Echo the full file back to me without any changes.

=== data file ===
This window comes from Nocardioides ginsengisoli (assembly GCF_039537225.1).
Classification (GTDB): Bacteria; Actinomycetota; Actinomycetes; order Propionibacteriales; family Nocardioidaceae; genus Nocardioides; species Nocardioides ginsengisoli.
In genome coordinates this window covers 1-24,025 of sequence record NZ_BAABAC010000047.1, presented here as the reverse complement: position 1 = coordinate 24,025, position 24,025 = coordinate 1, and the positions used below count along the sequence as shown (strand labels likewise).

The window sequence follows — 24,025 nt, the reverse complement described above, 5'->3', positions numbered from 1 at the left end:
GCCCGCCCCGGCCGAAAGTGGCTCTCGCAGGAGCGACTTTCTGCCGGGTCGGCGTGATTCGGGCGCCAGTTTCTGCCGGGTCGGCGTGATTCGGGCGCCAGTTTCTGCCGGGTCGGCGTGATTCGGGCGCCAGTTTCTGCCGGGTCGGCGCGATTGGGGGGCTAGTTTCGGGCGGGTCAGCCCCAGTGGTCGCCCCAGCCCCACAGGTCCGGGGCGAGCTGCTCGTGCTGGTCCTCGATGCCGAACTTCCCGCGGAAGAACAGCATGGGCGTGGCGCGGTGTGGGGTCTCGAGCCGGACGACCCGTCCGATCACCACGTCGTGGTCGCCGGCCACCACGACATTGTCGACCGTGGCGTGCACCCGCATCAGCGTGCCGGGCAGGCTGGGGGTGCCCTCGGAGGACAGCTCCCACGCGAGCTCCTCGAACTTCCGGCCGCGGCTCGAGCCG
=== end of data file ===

This window comes from Nocardioides ginsengisoli (assembly GCF_039537225.1).
Classification (GTDB): Bacteria; Actinomycetota; Actinomycetes; order Propionibacteriales; family Nocardioidaceae; genus Nocardioides; species Nocardioides ginsengisoli.
In genome coordinates this window covers 1-24,025 of sequence record NZ_BAABAC010000047.1, presented here as the reverse complement: position 1 = coordinate 24,025, position 24,025 = coordinate 1, and the positions used below count along the sequence as shown (strand labels likewise).

The window sequence follows — 24,025 nt, the reverse complement described above, 5'->3', positions numbered from 1 at the left end:
GCCCGCCCCGGCCGAAAGTGGCTCTCGCAGGAGCGACTTTCTGCCGGGTCGGCGTGATTCGGGCGCCAGTTTCTGCCGGGTCGGCGTGATTCGGGCGCCAGTTTCTGCCGGGTCGGCGTGATTCGGGCGCCAGTTTCTGCCGGGTCGGCGCGATTGGGGGGCTAGTTTCGGGCGGGTCAGCCCCAGTGGTCGCCCCAGCCCCACAGGTCCGGGGCGAGCTGCTCGTGCTGGTCCTCGATGCCGAACTTCCCGCGGAAGAACAGCATGGGCGTGGCGCGGTGTGGGGTCTCGAGCCGGACGACCCGTCCGATCACCACGTCGTGGTCGCCGGCCACCACGACATTGTCGACCGTGGCGTGCACCCGCATCAGCGTGCCGGGCAGGCTGGGGGTGCCCTCGGAGGACAGCTCCCACGCGAGCTCCTCGAACTTCCGGCCGCGGCTCGAGCCG